The cheap-chic retailer will discontinue the sale of Kindle e-readers and Amazon-branded products.
It's not business, Amazon.com (AMZN). It's just personal.
There's no denying that brick-and-mortar chains despise Amazon. Between the e-tailer's low overhead that helps it sell stuff at untouchable prices and its ability to skirt sales tax collection in all but a few states, Amazon may be a friend of the consumer, but there's no love lost between it and traditional retailers.
"Target continually evaluates its product assortment to deliver the best quality and prices for our guests," the discounter reveals in a statement published by The Verge.
That may be so, but if all of the Amazon gear will be discontinued in the coming weeks, why does Target plan to continue stocking Barnes & Noble's (BKS) Nook?
From Showrooming to Showboating
Target has been a vocal critic of the "showrooming" trend, in which consumers stroll its stores to kick the tires on items that they will ultimately buy through Amazon or other Web-based retailers for less.
But as Amazon's market share of traditional purchases continues to grow -- and the very nature of the Kindle Fire tablet aims to replace physical book, CD, and DVD sales -- it's easy to see why Target isn't keen on enriching the enemy.
Kindles won't be the first product to be unceremoniously pulled from Target's shelves.
Target stopped selling Target-branded CD cases bearing the likeness of Che Guevara in 2006 after some right-leaning shoppers objected to the glorification of the violent rebel.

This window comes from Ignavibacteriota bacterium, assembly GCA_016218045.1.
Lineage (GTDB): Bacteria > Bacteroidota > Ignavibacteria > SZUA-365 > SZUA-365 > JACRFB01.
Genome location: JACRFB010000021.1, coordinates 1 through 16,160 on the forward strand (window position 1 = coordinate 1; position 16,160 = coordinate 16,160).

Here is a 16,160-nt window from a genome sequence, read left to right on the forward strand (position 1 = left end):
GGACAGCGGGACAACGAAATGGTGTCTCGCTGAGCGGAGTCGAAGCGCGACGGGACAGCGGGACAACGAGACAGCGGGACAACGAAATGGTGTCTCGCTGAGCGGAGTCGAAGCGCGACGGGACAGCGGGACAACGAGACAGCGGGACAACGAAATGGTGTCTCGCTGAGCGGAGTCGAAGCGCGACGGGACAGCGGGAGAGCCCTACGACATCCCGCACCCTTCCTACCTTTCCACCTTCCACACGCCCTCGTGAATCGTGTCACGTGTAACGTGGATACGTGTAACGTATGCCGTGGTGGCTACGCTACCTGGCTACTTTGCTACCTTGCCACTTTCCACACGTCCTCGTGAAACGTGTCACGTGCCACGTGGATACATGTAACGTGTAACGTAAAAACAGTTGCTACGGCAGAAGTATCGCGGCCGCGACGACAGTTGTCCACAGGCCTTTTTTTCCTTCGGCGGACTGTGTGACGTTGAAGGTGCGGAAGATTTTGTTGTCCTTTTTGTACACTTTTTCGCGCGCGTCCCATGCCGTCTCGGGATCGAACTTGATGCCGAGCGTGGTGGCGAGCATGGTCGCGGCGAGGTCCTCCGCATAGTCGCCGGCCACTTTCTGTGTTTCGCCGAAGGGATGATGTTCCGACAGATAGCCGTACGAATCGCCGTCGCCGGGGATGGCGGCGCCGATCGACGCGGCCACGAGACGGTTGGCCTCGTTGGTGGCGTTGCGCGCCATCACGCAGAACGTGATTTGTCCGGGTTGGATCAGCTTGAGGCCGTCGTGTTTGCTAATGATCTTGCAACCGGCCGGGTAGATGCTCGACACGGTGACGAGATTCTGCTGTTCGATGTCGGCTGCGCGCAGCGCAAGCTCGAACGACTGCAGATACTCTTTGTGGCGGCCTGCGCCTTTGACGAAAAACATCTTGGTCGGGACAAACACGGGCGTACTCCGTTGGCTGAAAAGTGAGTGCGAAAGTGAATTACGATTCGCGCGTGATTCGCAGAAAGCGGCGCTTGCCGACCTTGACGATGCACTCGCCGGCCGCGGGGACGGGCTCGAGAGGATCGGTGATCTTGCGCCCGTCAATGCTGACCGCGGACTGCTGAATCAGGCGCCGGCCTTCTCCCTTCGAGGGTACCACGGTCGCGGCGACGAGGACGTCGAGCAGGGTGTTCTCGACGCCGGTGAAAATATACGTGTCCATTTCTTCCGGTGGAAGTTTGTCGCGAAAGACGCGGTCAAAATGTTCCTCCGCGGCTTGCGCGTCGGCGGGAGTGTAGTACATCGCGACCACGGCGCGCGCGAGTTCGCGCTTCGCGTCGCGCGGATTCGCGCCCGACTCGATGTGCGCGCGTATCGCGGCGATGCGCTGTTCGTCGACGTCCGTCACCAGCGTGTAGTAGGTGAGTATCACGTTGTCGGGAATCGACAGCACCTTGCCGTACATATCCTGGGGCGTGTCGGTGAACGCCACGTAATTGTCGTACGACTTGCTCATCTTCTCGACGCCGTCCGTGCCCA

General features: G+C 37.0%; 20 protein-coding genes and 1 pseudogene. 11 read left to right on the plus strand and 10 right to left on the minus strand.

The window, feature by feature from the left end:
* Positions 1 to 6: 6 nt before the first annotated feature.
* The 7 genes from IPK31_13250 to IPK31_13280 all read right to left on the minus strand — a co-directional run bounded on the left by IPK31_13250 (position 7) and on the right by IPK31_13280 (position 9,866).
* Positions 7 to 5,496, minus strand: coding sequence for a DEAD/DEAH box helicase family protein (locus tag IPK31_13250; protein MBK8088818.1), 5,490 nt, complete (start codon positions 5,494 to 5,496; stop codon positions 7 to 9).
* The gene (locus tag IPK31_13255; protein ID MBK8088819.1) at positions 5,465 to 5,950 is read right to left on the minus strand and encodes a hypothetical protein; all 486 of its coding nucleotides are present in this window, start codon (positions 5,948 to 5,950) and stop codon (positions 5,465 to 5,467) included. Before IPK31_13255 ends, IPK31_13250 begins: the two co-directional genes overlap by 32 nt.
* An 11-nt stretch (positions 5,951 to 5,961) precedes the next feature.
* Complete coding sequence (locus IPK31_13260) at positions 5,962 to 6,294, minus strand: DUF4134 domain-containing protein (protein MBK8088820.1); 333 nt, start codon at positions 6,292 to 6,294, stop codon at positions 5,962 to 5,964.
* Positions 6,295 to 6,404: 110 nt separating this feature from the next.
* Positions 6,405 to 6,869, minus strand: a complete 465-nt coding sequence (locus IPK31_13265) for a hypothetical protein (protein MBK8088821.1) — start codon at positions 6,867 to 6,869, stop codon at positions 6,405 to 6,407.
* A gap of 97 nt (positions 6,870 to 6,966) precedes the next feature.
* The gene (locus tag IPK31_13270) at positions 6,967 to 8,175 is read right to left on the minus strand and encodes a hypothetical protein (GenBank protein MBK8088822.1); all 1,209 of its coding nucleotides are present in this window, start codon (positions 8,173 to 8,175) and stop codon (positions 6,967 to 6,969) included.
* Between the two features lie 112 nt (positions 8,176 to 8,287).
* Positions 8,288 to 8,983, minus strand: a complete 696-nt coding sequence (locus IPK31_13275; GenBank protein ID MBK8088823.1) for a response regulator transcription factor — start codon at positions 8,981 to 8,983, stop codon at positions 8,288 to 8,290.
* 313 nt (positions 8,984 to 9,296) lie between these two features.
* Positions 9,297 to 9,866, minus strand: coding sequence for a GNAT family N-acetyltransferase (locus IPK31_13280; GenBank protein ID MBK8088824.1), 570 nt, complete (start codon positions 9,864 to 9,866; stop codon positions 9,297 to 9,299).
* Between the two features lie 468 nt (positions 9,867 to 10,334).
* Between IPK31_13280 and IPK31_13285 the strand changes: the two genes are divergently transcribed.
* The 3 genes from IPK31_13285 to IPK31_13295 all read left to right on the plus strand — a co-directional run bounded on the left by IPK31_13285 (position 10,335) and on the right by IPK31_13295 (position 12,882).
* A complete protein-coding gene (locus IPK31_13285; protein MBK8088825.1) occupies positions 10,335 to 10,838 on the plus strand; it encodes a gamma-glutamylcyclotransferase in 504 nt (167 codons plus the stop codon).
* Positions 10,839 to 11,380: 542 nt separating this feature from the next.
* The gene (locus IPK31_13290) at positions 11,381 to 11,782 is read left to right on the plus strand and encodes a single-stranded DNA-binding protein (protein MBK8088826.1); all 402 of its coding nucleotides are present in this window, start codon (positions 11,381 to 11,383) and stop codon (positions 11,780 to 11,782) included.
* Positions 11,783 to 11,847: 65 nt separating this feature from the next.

However, instead of removing a self-branded product that's politically polarizing, this time it's pulling the e-reader that happens to be a market leader. The Nook is a distant silver medalist in this niche. Even Best Buy (BBY) -- which has been a bigger victim of Amazon's booming success -- is still open to selling Kindle e-readers and Kindle Fire tablets.
Even if one can rightfully argue that it doesn't make sense for a retailer to sell a rival's device, Target just comes off as being petty here. Unless it can prove that it's keeping the Nook because it's a better seller, Target just appears jealous.
What's next? Will Target pull the Jeff Bezos CD cases, too?
Longtime Motley Fool contributor Rick Munarriz does not own shares in any stocks in this article. The Motley Fool owns shares of Best Buy and Amazon.com. Motley Fool newsletter services have recommended buying shares of Amazon.com and writing puts on Barnes & Noble.